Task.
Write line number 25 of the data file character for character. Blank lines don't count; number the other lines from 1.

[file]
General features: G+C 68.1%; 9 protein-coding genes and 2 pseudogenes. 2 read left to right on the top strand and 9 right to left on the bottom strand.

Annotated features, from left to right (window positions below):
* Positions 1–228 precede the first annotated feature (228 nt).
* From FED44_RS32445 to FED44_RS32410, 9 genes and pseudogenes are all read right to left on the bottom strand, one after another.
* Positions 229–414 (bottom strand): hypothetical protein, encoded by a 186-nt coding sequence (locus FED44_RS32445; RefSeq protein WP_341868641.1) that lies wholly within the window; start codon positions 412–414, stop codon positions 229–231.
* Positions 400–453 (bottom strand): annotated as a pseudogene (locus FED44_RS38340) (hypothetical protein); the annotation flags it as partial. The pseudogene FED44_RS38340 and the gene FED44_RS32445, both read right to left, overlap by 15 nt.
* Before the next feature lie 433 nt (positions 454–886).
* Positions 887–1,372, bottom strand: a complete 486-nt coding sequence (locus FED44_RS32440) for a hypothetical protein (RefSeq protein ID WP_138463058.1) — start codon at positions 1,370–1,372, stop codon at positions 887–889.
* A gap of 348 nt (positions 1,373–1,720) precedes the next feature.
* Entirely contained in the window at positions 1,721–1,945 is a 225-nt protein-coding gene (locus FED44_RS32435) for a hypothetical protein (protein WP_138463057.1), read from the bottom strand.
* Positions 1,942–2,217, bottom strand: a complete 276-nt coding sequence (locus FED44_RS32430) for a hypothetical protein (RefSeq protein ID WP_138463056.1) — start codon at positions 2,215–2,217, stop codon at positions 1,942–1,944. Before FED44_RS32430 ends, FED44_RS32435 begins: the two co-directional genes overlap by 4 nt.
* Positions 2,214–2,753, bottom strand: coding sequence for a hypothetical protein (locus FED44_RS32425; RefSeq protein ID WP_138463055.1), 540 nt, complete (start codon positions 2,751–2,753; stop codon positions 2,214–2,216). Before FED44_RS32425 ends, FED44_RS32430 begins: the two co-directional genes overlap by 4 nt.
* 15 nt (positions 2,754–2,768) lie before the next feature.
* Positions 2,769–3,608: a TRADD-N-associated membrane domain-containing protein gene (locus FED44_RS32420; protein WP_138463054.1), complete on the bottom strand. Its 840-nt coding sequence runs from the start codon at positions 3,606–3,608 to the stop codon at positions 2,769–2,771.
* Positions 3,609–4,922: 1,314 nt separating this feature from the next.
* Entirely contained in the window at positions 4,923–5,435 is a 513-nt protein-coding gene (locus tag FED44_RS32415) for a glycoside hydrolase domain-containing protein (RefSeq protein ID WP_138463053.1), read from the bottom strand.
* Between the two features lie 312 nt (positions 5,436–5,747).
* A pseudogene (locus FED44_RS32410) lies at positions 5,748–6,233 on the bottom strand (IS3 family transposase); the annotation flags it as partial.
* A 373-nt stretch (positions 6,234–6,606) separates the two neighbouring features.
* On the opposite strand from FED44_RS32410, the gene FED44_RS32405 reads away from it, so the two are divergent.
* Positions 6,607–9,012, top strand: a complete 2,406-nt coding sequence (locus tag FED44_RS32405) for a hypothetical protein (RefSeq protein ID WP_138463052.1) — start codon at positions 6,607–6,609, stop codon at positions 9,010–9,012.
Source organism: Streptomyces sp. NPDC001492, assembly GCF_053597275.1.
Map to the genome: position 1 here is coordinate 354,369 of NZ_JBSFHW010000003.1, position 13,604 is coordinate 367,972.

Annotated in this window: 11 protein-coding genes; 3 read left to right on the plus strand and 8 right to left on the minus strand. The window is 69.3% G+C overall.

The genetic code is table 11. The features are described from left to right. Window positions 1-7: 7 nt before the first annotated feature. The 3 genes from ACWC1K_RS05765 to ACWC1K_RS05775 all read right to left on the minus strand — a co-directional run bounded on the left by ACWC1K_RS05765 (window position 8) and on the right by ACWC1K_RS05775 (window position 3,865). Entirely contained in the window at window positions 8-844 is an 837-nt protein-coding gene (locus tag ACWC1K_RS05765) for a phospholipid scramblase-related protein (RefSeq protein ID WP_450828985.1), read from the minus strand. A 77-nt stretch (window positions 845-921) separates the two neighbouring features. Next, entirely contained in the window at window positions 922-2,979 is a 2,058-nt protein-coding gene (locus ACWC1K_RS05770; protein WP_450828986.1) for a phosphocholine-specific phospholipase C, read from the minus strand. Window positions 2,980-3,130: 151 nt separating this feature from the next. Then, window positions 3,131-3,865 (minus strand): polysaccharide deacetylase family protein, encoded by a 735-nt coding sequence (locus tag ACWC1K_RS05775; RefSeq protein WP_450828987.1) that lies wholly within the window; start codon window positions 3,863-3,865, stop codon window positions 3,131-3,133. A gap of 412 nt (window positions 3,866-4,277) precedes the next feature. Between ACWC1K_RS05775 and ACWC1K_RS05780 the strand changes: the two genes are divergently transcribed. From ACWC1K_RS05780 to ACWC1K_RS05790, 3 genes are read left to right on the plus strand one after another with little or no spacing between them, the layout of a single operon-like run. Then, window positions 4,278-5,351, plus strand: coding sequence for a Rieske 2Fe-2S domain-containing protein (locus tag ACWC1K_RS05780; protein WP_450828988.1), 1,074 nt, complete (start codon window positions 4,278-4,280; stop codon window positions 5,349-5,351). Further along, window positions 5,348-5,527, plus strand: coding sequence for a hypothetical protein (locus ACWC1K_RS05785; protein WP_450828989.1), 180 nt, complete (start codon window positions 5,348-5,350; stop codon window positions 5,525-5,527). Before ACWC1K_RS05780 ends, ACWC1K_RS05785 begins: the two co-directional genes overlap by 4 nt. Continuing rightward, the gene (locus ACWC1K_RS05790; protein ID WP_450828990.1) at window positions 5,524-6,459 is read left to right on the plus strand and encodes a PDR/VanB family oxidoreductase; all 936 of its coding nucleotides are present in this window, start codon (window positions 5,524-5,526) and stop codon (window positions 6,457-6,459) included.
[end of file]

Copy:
The genetic code is table 11. The features are described from left to right. Window positions 1-7: 7 nt before the first annotated feature. The 3 genes from ACWC1K_RS05765 to ACWC1K_RS05775 all read right to left on the minus strand — a co-directional run bounded on the left by ACWC1K_RS05765 (window position 8) and on the right by ACWC1K_RS05775 (window position 3,865). Entirely contained in the window at window positions 8-844 is an 837-nt protein-coding gene (locus tag ACWC1K_RS05765) for a phospholipid scramblase-related protein (RefSeq protein ID WP_450828985.1), read from the minus strand. A 77-nt stretch (window positions 845-921) separates the two neighbouring features. Next, entirely contained in the window at window positions 922-2,979 is a 2,058-nt protein-coding gene (locus ACWC1K_RS05770; protein WP_450828986.1) for a phosphocholine-specific phospholipase C, read from the minus strand. Window positions 2,980-3,130: 151 nt separating this feature from the next. Then, window positions 3,131-3,865 (minus strand): polysaccharide deacetylase family protein, encoded by a 735-nt coding sequence (locus tag ACWC1K_RS05775; RefSeq protein WP_450828987.1) that lies wholly within the window; start codon window positions 3,863-3,865, stop codon window positions 3,131-3,133. A gap of 412 nt (window positions 3,866-4,277) precedes the next feature. Between ACWC1K_RS05775 and ACWC1K_RS05780 the strand changes: the two genes are divergently transcribed. From ACWC1K_RS05780 to ACWC1K_RS05790, 3 genes are read left to right on the plus strand one after another with little or no spacing between them, the layout of a single operon-like run. Then, window positions 4,278-5,351, plus strand: coding sequence for a Rieske 2Fe-2S domain-containing protein (locus tag ACWC1K_RS05780; protein WP_450828988.1), 1,074 nt, complete (start codon window positions 4,278-4,280; stop codon window positions 5,349-5,351). Further along, window positions 5,348-5,527, plus strand: coding sequence for a hypothetical protein (locus ACWC1K_RS05785; protein WP_450828989.1), 180 nt, complete (start codon window positions 5,348-5,350; stop codon window positions 5,525-5,527). Before ACWC1K_RS05780 ends, ACWC1K_RS05785 begins: the two co-directional genes overlap by 4 nt. Continuing rightward, the gene (locus ACWC1K_RS05790; protein ID WP_450828990.1) at window positions 5,524-6,459 is read left to right on the plus strand and encodes a PDR/VanB family oxidoreductase; all 936 of its coding nucleotides are present in this window, start codon (window positions 5,524-5,526) and stop codon (window positions 6,457-6,459) included.